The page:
Data link function codes
The tables below show the detailed meanings for different values of the function code byte. The meanings are different depending on whether the message is a primary or a secondary transmission.
The following shortened version of the function codes is included in the sequence diagrams. The codes are preceded with a P or and S, representing primary or secondary codes.
1.7.11 The physical layer
The physical layer converts each frame into a bit stream over the physical media. In the original DNP3 documentation, a bit-serial asynchronous physical layer is specified. It calls for 8 bit data, 1 start bit, 1 stop bit, no parity, and RS-232C voltage levels and control signals.
1.7.12 Summary of DNP3 message build-up
The build-up of DNP3 messages has been shown from a top-down perspective to have the following features:
1.7.13 DNP3 over a network
The idea of carrying DNP3 over a network environment involves encapsulation of the data frames from the DNP3 data link layer within the transport layer frames of the Internet protocol suite. That protocol stack then delivers the DNP3 data link layer frames to the destination location in place of the original DNP3 physical layer.
The following method has been recommended by the Technical Committee:
The resulting protocol stack is shown in the following diagram.
1.8 IEC 60870-5-101
The IEC 60870-5-101 protocol is defined with reference to layers 1,2 and 7 of the ISO 7-layer stack, also called the Enhanced Performance Architecture (EPA) model.
The protocol uses the octet representation of data. The frame is constructed as shown in Figure 1.20.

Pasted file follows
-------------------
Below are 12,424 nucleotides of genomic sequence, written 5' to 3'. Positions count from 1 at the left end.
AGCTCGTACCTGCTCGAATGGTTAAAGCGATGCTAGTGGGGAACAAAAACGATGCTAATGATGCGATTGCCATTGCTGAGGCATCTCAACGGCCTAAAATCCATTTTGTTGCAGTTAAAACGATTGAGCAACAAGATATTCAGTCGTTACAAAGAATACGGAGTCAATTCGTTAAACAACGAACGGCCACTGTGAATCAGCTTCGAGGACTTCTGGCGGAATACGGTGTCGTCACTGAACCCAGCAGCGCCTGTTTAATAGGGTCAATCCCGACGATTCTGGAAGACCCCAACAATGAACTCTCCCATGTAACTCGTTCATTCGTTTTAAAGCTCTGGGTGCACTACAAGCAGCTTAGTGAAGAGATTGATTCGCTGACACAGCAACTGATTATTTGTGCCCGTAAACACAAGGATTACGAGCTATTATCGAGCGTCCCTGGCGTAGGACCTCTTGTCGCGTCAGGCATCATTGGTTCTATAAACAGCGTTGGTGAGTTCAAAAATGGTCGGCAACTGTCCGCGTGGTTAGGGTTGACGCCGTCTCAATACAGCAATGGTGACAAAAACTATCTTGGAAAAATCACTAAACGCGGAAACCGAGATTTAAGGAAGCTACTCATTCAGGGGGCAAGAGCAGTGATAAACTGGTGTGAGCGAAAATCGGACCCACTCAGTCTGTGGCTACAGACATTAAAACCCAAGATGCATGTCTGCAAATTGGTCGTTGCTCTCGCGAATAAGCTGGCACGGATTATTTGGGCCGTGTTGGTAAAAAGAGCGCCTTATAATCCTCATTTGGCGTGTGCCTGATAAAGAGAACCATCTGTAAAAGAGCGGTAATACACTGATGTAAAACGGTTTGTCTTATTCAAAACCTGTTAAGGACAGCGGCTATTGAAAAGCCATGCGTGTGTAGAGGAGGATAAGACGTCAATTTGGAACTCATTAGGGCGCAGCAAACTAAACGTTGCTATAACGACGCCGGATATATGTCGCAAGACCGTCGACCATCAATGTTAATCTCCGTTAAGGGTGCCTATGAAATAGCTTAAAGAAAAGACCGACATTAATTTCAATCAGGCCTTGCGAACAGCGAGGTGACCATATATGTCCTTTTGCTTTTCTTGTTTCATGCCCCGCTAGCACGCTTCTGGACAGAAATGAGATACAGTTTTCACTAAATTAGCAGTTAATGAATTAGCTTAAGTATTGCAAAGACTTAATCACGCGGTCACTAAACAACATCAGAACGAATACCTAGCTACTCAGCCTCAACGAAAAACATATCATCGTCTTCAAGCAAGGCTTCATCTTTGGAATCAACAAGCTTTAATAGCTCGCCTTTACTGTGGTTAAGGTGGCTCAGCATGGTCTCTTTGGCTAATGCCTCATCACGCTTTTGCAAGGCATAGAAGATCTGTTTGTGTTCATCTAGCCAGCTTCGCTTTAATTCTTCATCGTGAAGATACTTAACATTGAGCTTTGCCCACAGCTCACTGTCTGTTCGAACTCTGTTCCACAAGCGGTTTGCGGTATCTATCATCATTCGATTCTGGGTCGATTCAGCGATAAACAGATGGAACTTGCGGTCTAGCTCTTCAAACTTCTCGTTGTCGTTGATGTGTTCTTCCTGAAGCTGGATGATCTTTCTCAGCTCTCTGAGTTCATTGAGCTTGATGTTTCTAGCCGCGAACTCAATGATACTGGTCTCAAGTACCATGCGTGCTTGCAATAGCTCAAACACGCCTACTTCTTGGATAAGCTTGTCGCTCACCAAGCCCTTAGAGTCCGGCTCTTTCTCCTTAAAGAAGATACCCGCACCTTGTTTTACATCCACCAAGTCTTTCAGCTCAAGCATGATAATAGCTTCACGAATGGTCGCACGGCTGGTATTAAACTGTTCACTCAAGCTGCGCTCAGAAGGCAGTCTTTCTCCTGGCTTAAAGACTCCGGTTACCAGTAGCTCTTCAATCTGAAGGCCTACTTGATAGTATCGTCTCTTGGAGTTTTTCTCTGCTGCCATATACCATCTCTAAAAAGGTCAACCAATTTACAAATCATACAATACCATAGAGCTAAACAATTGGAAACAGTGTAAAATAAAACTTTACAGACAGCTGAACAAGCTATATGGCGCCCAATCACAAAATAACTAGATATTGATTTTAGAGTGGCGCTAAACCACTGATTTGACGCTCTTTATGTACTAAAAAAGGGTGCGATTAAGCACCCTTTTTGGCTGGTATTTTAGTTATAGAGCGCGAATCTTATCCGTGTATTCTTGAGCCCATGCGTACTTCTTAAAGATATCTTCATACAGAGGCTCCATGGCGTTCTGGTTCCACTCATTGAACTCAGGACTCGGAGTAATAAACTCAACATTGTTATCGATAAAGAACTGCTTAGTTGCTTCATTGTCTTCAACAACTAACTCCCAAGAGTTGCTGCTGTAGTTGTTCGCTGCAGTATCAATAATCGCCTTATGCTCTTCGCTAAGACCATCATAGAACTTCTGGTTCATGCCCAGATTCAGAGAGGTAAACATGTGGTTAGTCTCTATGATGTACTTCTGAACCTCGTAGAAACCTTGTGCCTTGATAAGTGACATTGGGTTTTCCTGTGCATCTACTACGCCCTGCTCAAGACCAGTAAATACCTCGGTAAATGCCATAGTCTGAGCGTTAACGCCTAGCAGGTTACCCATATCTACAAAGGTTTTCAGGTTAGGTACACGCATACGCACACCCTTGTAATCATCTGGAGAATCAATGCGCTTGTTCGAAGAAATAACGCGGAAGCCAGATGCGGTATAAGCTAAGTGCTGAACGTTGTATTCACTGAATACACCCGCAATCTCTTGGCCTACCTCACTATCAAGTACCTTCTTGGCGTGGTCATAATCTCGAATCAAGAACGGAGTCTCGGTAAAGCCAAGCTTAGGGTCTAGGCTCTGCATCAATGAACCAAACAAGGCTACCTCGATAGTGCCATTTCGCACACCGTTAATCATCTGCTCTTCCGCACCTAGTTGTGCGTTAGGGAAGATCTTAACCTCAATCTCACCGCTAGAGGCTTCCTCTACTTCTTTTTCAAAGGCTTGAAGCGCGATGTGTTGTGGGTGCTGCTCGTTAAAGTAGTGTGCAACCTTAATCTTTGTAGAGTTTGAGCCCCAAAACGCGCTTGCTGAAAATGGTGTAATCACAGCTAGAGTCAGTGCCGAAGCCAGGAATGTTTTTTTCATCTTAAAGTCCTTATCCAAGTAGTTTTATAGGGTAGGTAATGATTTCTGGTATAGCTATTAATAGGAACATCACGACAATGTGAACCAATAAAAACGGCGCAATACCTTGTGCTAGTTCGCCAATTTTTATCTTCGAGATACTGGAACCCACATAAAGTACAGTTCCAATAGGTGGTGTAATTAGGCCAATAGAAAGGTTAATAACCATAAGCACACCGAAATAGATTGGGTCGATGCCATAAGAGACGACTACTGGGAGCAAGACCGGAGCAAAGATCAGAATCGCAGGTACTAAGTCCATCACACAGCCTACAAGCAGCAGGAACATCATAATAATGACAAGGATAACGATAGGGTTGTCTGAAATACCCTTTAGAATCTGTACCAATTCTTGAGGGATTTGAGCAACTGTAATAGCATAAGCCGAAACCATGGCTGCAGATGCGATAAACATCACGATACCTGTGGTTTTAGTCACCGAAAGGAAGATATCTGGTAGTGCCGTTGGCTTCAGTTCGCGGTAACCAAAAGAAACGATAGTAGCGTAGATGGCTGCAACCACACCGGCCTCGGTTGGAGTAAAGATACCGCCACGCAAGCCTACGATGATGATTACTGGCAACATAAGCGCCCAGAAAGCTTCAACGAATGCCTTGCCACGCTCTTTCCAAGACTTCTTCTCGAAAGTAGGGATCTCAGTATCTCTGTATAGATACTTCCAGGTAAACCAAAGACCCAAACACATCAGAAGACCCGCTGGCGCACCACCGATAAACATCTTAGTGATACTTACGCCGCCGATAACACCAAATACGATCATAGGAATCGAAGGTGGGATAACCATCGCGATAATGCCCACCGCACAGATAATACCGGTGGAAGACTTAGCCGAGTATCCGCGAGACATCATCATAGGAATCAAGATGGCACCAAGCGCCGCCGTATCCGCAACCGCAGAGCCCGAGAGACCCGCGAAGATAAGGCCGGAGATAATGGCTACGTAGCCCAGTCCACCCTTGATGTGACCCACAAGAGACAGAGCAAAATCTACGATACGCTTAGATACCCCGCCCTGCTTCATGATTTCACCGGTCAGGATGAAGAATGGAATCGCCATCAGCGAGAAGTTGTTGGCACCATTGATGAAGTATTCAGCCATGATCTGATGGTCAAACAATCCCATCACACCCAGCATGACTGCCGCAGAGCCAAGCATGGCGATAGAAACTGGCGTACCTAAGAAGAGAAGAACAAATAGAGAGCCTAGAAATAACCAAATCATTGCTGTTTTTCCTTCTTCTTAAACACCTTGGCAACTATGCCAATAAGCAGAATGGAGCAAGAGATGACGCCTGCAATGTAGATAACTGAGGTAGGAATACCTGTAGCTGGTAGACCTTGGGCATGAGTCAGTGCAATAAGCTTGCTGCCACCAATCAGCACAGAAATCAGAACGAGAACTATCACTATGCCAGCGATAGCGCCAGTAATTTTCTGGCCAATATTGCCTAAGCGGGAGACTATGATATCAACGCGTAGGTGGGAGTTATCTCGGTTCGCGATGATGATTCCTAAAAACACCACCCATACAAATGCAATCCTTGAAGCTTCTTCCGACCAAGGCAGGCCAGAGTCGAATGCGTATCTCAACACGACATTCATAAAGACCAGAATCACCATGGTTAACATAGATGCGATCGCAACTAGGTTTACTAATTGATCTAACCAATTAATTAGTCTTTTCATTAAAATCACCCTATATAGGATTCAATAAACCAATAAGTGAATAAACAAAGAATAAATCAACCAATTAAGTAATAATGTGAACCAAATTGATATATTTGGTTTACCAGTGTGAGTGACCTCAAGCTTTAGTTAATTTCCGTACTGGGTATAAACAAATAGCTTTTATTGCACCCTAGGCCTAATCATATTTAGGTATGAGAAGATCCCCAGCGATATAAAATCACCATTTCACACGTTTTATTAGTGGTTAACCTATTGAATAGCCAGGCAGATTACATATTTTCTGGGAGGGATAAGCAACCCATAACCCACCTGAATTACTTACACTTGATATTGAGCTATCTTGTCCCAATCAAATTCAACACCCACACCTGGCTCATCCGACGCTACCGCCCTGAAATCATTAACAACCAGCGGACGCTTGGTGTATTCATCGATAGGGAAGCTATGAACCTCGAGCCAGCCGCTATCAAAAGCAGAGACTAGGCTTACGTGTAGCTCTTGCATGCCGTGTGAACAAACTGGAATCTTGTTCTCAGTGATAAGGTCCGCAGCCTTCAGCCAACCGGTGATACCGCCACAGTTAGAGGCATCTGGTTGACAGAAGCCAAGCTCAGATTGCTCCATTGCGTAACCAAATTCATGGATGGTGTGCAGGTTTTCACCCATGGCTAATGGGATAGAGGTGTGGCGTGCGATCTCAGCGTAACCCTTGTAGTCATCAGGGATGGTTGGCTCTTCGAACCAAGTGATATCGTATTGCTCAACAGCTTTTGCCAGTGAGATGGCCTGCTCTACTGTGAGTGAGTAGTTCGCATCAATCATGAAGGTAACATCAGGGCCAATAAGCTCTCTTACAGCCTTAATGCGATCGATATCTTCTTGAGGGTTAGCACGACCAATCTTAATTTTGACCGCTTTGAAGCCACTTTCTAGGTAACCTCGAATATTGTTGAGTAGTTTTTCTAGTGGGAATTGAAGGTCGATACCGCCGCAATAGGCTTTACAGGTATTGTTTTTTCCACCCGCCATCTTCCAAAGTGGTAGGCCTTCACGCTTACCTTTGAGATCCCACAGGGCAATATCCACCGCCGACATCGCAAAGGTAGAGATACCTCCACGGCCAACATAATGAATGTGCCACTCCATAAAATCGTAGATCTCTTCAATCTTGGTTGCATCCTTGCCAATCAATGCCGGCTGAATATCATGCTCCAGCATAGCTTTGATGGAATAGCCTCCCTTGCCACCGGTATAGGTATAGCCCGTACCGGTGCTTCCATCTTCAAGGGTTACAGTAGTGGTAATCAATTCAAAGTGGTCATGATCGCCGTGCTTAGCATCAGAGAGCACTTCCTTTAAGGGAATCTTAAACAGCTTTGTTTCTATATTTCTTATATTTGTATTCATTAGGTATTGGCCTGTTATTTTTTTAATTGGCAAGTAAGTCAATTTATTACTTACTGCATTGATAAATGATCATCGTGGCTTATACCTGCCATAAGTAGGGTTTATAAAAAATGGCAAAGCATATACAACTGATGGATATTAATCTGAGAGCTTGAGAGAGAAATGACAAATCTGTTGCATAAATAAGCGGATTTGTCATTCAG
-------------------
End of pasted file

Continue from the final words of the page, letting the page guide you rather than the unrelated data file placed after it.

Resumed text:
The ASDU is the data received from the application process. The ISO EPA model prescribes application protocol control information (APCI) to be added to the ASDU to form the application protocol data unit (APDU). However, this is not needed in the IEC 60870-5-101 protocol, hence the APDU is the same as the ASDU.
The data link layer adds the link protocol control information (LPCI) to the APDU to form the Link Protocol Data Unit (LPDU). This layer also prepares each data octet in the LPDU to be transmitted as an asynchronous serial character having one start bit (value=0), eight data bits (the data octet), one even parity bit and one stop bit (value=1).
Referring to Figure 1.20:
S = Start character
L = Length character
C = Link control character
A = Link address field
CS = Check sum character
E = End character
For up to 1.2 kb/s frequency shift keying (FSK) modulation is used, which is symmetrical and memory-less. It is suitable for most voice frequency analogue channels on base band transmission line, power line carrier, and radio communications media.
For speeds in excess of 1.2 kb/s, synchronous modems may be used.
Faster transmission, up to 19.2 kb/s, is also possible on directly connected data circuits using digital signal multiplexers.
1.8.2 Frame integrity
The LPDU frame provides a very high data integrity (IEC Integrity Class I2). There must be at least four bit errors in a received frame before an undetectable frame error is possible.
The parity check ensures that at least two bit errors in the contents of any character are required to cause an undetectable character error.
The sum check ensures that at least two characters with undetected errors are required to cause an undetectable check sum error. Thus a total of four bit errors are required to produce a received frame with a possible undetectable error.
1.8.3 Physical configuration
The protocol may be implemented in two physical configurations: